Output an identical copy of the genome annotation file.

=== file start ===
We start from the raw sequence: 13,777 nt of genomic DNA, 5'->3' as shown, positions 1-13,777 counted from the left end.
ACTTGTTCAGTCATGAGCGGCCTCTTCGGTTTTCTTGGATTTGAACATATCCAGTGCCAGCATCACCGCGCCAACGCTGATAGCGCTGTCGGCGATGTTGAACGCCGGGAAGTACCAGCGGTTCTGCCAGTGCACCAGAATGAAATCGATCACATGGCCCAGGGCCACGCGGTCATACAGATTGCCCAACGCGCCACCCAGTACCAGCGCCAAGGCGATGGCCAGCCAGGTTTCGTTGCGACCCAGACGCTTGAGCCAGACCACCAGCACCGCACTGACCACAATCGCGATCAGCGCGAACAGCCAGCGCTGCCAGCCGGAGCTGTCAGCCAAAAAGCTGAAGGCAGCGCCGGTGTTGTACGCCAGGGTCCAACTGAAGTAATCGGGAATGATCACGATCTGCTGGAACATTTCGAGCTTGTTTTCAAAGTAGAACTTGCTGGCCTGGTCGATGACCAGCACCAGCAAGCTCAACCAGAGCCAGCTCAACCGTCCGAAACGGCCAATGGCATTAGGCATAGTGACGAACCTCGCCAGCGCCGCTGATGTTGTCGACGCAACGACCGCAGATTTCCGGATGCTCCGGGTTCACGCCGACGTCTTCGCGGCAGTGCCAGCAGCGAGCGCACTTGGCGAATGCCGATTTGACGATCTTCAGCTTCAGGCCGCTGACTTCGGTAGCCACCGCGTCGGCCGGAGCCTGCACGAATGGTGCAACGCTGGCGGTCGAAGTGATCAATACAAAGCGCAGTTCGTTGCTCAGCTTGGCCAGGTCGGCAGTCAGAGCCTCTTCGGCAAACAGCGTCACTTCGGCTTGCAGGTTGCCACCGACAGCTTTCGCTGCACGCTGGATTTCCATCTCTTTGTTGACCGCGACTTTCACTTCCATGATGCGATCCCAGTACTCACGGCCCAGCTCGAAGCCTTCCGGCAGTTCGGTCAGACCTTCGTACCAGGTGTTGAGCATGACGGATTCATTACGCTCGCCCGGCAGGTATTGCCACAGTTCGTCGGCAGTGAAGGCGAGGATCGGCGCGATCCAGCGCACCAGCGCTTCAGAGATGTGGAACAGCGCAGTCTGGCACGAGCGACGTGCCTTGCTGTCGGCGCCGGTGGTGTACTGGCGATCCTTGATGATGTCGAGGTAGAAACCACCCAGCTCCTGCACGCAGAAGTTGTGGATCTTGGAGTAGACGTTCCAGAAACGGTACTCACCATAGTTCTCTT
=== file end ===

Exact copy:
We start from the raw sequence: 13,777 nt of genomic DNA, 5'->3' as shown, positions 1-13,777 counted from the left end.
ACTTGTTCAGTCATGAGCGGCCTCTTCGGTTTTCTTGGATTTGAACATATCCAGTGCCAGCATCACCGCGCCAACGCTGATAGCGCTGTCGGCGATGTTGAACGCCGGGAAGTACCAGCGGTTCTGCCAGTGCACCAGAATGAAATCGATCACATGGCCCAGGGCCACGCGGTCATACAGATTGCCCAACGCGCCACCCAGTACCAGCGCCAAGGCGATGGCCAGCCAGGTTTCGTTGCGACCCAGACGCTTGAGCCAGACCACCAGCACCGCACTGACCACAATCGCGATCAGCGCGAACAGCCAGCGCTGCCAGCCGGAGCTGTCAGCCAAAAAGCTGAAGGCAGCGCCGGTGTTGTACGCCAGGGTCCAACTGAAGTAATCGGGAATGATCACGATCTGCTGGAACATTTCGAGCTTGTTTTCAAAGTAGAACTTGCTGGCCTGGTCGATGACCAGCACCAGCAAGCTCAACCAGAGCCAGCTCAACCGTCCGAAACGGCCAATGGCATTAGGCATAGTGACGAACCTCGCCAGCGCCGCTGATGTTGTCGACGCAACGACCGCAGATTTCCGGATGCTCCGGGTTCACGCCGACGTCTTCGCGGCAGTGCCAGCAGCGAGCGCACTTGGCGAATGCCGATTTGACGATCTTCAGCTTCAGGCCGCTGACTTCGGTAGCCACCGCGTCGGCCGGAGCCTGCACGAATGGTGCAACGCTGGCGGTCGAAGTGATCAATACAAAGCGCAGTTCGTTGCTCAGCTTGGCCAGGTCGGCAGTCAGAGCCTCTTCGGCAAACAGCGTCACTTCGGCTTGCAGGTTGCCACCGACAGCTTTCGCTGCACGCTGGATTTCCATCTCTTTGTTGACCGCGACTTTCACTTCCATGATGCGATCCCAGTACTCACGGCCCAGCTCGAAGCCTTCCGGCAGTTCGGTCAGACCTTCGTACCAGGTGTTGAGCATGACGGATTCATTACGCTCGCCCGGCAGGTATTGCCACAGTTCGTCGGCAGTGAAGGCGAGGATCGGCGCGATCCAGCGCACCAGCGCTTCAGAGATGTGGAACAGCGCAGTCTGGCACGAGCGACGTGCCTTGCTGTCGGCGCCGGTGGTGTACTGGCGATCCTTGATGATGTCGAGGTAGAAACCACCCAGCTCCTGCACGCAGAAGTTGTGGATCTTGGAGTAGACGTTCCAGAAACGGTACTCACCATAGTTCTCTT